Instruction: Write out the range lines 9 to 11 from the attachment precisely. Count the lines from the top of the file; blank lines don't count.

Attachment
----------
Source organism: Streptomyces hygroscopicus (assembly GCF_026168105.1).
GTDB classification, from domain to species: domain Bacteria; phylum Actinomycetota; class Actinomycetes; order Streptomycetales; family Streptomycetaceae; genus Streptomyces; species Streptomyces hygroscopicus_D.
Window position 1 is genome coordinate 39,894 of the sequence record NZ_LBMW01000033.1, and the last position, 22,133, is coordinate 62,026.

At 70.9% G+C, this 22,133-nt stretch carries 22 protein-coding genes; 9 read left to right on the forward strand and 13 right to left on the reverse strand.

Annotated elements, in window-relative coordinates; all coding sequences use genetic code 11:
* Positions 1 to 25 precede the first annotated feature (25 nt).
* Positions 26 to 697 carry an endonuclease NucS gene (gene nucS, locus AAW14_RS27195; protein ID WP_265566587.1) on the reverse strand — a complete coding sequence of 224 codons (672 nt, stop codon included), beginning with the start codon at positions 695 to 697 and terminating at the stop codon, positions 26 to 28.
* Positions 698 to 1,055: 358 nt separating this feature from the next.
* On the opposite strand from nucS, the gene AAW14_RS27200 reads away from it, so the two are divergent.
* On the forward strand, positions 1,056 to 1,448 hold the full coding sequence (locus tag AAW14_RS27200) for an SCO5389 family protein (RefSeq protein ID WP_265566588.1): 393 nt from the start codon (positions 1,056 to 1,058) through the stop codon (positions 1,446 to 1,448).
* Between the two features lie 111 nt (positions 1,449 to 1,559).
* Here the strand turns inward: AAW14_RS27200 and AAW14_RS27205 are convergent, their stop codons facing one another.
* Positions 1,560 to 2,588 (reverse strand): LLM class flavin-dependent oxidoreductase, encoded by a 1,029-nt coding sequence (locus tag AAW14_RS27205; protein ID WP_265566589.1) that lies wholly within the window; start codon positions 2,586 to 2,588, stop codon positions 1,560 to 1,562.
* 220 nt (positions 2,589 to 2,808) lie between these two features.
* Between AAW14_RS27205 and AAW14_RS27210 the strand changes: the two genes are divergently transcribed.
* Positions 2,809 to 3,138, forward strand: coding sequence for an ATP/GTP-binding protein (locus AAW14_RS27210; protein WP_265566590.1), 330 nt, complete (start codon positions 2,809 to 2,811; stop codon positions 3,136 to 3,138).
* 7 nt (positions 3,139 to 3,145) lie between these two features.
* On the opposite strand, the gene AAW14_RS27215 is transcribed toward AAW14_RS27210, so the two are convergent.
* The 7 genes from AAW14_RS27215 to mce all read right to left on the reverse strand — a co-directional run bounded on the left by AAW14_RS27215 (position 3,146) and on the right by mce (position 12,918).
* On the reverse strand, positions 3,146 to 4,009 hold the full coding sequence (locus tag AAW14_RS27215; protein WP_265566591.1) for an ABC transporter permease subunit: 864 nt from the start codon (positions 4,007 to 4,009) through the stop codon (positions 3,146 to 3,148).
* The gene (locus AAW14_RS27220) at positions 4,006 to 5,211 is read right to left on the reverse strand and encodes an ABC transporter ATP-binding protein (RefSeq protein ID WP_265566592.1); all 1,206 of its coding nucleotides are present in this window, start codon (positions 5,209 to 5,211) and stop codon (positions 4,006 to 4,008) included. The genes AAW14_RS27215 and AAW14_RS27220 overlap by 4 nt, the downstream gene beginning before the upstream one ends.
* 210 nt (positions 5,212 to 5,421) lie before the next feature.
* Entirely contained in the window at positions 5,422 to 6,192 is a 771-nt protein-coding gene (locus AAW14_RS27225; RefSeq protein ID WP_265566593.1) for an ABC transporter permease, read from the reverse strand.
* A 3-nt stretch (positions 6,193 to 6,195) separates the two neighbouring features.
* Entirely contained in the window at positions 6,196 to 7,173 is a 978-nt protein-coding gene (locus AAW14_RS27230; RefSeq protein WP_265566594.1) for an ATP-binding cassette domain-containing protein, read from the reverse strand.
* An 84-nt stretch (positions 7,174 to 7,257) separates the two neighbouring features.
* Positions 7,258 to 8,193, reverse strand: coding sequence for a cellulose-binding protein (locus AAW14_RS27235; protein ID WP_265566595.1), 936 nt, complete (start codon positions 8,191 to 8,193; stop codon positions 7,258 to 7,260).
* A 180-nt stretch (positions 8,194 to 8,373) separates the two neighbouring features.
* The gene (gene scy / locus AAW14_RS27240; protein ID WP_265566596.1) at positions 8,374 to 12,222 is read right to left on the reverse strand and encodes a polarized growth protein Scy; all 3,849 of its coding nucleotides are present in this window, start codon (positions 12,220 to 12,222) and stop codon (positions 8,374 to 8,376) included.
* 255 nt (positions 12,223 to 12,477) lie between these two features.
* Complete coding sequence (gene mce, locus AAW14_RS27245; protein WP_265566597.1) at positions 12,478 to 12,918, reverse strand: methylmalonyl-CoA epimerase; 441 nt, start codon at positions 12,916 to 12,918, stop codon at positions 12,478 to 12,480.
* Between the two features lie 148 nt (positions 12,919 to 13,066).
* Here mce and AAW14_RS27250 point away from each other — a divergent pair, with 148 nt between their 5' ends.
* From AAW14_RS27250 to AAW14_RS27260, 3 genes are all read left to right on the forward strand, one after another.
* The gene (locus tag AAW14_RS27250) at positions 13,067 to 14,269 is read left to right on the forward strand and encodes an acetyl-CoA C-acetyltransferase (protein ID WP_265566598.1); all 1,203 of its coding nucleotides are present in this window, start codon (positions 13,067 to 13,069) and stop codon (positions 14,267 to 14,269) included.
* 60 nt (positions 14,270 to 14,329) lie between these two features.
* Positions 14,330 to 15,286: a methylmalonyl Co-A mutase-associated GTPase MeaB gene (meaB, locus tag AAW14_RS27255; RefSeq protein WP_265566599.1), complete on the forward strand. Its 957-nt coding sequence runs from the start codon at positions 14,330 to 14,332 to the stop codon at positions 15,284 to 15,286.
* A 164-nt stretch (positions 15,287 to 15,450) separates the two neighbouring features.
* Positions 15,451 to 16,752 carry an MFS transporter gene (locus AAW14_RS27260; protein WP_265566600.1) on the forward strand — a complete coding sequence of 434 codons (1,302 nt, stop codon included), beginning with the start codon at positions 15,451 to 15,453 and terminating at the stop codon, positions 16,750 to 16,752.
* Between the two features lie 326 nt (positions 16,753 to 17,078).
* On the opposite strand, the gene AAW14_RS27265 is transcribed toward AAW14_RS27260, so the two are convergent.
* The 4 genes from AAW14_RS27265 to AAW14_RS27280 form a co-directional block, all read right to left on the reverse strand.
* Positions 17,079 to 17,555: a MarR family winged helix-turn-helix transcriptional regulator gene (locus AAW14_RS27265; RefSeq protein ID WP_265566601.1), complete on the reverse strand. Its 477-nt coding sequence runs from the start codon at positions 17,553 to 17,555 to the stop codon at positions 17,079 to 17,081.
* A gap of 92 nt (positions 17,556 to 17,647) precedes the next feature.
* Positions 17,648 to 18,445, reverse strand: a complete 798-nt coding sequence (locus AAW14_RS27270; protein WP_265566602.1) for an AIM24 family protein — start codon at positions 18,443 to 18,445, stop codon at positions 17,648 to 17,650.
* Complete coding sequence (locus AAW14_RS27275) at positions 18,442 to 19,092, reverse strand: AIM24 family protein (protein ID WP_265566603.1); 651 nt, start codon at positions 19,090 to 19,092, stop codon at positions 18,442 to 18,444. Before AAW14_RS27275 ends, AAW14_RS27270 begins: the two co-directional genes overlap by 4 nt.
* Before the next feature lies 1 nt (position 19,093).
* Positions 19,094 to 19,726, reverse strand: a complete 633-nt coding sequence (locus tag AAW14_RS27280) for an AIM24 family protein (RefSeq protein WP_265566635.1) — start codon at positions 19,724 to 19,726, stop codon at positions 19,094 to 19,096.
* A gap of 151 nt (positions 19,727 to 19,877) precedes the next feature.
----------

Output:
* On the opposite strand from nucS, the gene AAW14_RS27200 reads away from it, so the two are divergent.
* On the forward strand, positions 1,056 to 1,448 hold the full coding sequence (locus tag AAW14_RS27200) for an SCO5389 family protein (RefSeq protein ID WP_265566588.1): 393 nt from the start codon (positions 1,056 to 1,058) through the stop codon (positions 1,446 to 1,448).
* Between the two features lie 111 nt (positions 1,449 to 1,559).